Hard to believe, but not all hospitals in Israel are handicapped-friendly – or not friendly enough. Now they will be, after an inter-ministerial committee authored a new list of requirements on Tuesday, requiring that hospitals comply with regulations that institutions be accessible to all people.
If they haven’t done so already, hospitals will have to install sidewalks and pathways that would enable individuals in wheelchairs to enter buildings without having to climb steps. Special examination rooms, with facilities for handicapped patients – including carpeting, support bars, large changing facilities and showers – need to be set up as well.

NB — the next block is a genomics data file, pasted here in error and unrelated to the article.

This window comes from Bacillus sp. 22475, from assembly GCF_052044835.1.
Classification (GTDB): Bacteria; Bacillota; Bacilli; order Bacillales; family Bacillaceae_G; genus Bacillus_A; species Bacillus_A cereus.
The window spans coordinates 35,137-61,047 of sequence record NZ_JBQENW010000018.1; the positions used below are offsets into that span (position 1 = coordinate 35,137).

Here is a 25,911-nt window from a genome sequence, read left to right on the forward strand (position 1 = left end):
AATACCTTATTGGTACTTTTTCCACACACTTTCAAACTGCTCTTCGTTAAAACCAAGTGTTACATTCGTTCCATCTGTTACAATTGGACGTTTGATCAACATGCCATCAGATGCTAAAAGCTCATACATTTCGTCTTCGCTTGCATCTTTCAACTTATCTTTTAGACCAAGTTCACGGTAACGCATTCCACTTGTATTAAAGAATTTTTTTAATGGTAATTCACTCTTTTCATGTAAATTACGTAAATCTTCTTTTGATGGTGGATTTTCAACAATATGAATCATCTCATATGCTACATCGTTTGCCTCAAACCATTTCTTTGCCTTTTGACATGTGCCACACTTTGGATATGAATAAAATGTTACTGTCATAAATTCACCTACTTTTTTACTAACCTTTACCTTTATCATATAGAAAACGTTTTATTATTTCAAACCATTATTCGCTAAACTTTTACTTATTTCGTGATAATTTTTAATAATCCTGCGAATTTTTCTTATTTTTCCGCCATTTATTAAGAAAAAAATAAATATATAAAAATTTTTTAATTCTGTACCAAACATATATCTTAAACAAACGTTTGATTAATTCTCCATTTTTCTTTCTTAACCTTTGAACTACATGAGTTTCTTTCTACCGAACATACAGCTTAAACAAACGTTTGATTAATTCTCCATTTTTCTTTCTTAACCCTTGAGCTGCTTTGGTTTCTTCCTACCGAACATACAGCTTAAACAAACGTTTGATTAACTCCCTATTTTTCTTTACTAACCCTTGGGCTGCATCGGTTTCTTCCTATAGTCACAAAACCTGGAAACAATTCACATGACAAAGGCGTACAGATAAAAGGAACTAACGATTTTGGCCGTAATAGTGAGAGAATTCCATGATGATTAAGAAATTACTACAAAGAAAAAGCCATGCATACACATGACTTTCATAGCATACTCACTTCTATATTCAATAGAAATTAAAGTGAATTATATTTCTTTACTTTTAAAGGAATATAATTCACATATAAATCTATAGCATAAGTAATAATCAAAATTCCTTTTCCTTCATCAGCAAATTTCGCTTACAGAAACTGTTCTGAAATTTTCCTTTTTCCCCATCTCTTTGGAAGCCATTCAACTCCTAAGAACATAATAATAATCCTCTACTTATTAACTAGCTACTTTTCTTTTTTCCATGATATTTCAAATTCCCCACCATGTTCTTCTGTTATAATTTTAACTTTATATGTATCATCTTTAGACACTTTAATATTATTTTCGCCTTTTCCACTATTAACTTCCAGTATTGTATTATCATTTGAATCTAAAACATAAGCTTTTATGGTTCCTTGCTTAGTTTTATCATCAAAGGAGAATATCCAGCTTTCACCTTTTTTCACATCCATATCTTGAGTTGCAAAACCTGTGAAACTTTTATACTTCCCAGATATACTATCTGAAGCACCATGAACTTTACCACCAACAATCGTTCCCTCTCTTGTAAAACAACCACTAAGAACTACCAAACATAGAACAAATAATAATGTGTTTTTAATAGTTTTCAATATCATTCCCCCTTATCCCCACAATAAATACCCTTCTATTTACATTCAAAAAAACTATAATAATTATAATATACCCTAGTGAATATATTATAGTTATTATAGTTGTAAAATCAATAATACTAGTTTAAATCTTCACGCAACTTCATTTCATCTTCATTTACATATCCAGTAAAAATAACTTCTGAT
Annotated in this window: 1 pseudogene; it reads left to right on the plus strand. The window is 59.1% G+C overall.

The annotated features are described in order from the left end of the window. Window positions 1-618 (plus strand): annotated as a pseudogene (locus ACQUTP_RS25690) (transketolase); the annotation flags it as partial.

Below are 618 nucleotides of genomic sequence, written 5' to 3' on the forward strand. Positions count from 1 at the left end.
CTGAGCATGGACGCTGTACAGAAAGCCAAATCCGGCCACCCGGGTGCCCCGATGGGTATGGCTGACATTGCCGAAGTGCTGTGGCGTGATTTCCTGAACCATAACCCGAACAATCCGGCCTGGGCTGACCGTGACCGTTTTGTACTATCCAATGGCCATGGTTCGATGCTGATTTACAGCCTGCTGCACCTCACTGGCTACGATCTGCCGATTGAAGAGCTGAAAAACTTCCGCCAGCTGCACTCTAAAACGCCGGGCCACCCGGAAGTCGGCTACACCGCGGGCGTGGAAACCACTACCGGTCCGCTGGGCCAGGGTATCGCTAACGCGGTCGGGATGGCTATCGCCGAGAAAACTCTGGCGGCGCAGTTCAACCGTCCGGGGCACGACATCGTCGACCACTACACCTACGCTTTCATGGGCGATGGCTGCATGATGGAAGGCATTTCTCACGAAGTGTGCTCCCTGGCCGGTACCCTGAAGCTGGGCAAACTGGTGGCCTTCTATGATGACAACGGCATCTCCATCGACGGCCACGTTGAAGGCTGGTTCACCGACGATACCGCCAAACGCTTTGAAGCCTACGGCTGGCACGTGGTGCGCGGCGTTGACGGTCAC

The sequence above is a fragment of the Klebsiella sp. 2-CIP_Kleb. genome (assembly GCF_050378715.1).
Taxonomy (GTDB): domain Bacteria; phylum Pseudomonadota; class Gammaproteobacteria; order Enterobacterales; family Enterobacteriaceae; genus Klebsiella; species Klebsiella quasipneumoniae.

At least 10 percent of beds in all departments need to be handicapped-friendly, and the hospital must ensure that there are enough handicapped parking spaces to go around, the rules add. And doorways need to be wide enough to ensure accessibility by wheelchair-bound visitors.
MK Ilan Gileon, chairperson of the committee, said that the government must come up with funds to help hospitals comply with the measures. “Accessibility is a basic need, and a basic right,” he said. “With these rules, we are correcting an absurd situation where individuals who need these institutions the most don’t have access to them.”